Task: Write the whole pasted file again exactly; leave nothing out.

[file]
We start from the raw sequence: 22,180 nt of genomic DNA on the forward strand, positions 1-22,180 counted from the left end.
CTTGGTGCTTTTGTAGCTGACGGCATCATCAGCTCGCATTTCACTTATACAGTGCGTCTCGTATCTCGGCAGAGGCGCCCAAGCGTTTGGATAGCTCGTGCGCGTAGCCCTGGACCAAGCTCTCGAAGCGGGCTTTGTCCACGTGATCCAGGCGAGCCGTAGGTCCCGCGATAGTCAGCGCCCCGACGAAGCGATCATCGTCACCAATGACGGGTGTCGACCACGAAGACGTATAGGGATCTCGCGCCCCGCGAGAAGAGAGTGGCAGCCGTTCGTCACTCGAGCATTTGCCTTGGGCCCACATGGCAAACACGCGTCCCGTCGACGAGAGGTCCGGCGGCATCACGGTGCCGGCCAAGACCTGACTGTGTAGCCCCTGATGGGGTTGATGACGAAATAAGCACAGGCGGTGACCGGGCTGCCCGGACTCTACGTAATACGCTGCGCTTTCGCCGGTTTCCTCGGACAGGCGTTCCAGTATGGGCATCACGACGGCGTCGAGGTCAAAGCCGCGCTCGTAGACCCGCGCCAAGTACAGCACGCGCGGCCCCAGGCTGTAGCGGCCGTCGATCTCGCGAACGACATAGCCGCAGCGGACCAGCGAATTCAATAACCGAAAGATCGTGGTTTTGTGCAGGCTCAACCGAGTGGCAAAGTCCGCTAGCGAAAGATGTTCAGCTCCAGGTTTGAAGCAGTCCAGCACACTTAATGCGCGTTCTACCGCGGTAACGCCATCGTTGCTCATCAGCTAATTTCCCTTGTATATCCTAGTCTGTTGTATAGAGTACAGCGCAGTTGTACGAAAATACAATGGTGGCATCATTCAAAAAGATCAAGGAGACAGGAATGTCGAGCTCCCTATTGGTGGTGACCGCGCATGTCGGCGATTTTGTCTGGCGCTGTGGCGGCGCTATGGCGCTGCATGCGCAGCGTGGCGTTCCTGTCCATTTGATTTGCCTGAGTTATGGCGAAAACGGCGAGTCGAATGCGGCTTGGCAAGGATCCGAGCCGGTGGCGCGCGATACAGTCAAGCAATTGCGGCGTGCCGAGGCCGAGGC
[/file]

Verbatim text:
We start from the raw sequence: 22,180 nt of genomic DNA on the forward strand, positions 1-22,180 counted from the left end.
CTTGGTGCTTTTGTAGCTGACGGCATCATCAGCTCGCATTTCACTTATACAGTGCGTCTCGTATCTCGGCAGAGGCGCCCAAGCGTTTGGATAGCTCGTGCGCGTAGCCCTGGACCAAGCTCTCGAAGCGGGCTTTGTCCACGTGATCCAGGCGAGCCGTAGGTCCCGCGATAGTCAGCGCCCCGACGAAGCGATCATCGTCACCAATGACGGGTGTCGACCACGAAGACGTATAGGGATCTCGCGCCCCGCGAGAAGAGAGTGGCAGCCGTTCGTCACTCGAGCATTTGCCTTGGGCCCACATGGCAAACACGCGTCCCGTCGACGAGAGGTCCGGCGGCATCACGGTGCCGGCCAAGACCTGACTGTGTAGCCCCTGATGGGGTTGATGACGAAATAAGCACAGGCGGTGACCGGGCTGCCCGGACTCTACGTAATACGCTGCGCTTTCGCCGGTTTCCTCGGACAGGCGTTCCAGTATGGGCATCACGACGGCGTCGAGGTCAAAGCCGCGCTCGTAGACCCGCGCCAAGTACAGCACGCGCGGCCCCAGGCTGTAGCGGCCGTCGATCTCGCGAACGACATAGCCGCAGCGGACCAGCGAATTCAATAACCGAAAGATCGTGGTTTTGTGCAGGCTCAACCGAGTGGCAAAGTCCGCTAGCGAAAGATGTTCAGCTCCAGGTTTGAAGCAGTCCAGCACACTTAATGCGCGTTCTACCGCGGTAACGCCATCGTTGCTCATCAGCTAATTTCCCTTGTATATCCTAGTCTGTTGTATAGAGTACAGCGCAGTTGTACGAAAATACAATGGTGGCATCATTCAAAAAGATCAAGGAGACAGGAATGTCGAGCTCCCTATTGGTGGTGACCGCGCATGTCGGCGATTTTGTCTGGCGCTGTGGCGGCGCTATGGCGCTGCATGCGCAGCGTGGCGTTCCTGTCCATTTGATTTGCCTGAGTTATGGCGAAAACGGCGAGTCGAATGCGGCTTGGCAAGGATCCGAGCCGGTGGCGCGCGATACAGTCAAGCAATTGCGGCGTGCCGAGGCCGAGGC